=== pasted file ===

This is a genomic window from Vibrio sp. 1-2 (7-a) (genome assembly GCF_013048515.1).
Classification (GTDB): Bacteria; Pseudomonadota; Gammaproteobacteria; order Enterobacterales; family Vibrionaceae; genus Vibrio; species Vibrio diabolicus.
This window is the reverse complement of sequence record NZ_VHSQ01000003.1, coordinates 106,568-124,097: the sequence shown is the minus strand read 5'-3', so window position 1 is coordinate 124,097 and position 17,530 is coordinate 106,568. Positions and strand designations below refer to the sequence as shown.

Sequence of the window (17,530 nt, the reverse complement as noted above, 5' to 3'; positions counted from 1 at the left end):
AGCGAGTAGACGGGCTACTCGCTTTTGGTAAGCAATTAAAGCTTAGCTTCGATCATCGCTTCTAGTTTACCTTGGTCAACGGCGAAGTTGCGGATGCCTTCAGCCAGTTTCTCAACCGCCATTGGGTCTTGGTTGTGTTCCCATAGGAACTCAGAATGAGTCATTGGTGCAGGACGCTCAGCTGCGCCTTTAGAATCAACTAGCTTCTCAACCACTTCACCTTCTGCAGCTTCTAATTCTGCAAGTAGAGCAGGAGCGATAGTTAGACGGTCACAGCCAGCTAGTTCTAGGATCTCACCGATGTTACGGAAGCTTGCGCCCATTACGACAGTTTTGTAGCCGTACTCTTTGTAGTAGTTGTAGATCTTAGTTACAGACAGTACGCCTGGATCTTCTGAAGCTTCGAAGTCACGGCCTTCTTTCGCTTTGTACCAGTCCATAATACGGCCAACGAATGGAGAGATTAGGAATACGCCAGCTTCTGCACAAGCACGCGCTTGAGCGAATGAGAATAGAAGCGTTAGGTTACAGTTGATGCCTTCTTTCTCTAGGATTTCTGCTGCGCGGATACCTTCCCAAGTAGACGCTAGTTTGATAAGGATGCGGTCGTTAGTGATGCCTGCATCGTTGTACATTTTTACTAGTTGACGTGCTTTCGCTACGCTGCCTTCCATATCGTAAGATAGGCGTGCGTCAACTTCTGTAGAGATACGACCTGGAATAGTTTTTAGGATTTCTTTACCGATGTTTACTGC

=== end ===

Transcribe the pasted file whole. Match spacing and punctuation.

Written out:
This is a genomic window from Vibrio sp. 1-2 (7-a) (genome assembly GCF_013048515.1).
Classification (GTDB): Bacteria; Pseudomonadota; Gammaproteobacteria; order Enterobacterales; family Vibrionaceae; genus Vibrio; species Vibrio diabolicus.
This window is the reverse complement of sequence record NZ_VHSQ01000003.1, coordinates 106,568-124,097: the sequence shown is the minus strand read 5'-3', so window position 1 is coordinate 124,097 and position 17,530 is coordinate 106,568. Positions and strand designations below refer to the sequence as shown.

Sequence of the window (17,530 nt, the reverse complement as noted above, 5' to 3'; positions counted from 1 at the left end):
AGCGAGTAGACGGGCTACTCGCTTTTGGTAAGCAATTAAAGCTTAGCTTCGATCATCGCTTCTAGTTTACCTTGGTCAACGGCGAAGTTGCGGATGCCTTCAGCCAGTTTCTCAACCGCCATTGGGTCTTGGTTGTGTTCCCATAGGAACTCAGAATGAGTCATTGGTGCAGGACGCTCAGCTGCGCCTTTAGAATCAACTAGCTTCTCAACCACTTCACCTTCTGCAGCTTCTAATTCTGCAAGTAGAGCAGGAGCGATAGTTAGACGGTCACAGCCAGCTAGTTCTAGGATCTCACCGATGTTACGGAAGCTTGCGCCCATTACGACAGTTTTGTAGCCGTACTCTTTGTAGTAGTTGTAGATCTTAGTTACAGACAGTACGCCTGGATCTTCTGAAGCTTCGAAGTCACGGCCTTCTTTCGCTTTGTACCAGTCCATAATACGGCCAACGAATGGAGAGATTAGGAATACGCCAGCTTCTGCACAAGCACGCGCTTGAGCGAATGAGAATAGAAGCGTTAGGTTACAGTTGATGCCTTCTTTCTCTAGGATTTCTGCTGCGCGGATACCTTCCCAAGTAGACGCTAGTTTGATAAGGATGCGGTCGTTAGTGATGCCTGCATCGTTGTACATTTTTACTAGTTGACGTGCTTTCGCTACGCTGCCTTCCATATCGTAAGATAGGCGTGCGTCAACTTCTGTAGAGATACGACCTGGAATAGTTTTTAGGATTTCTTTACCGATGTTTACTGC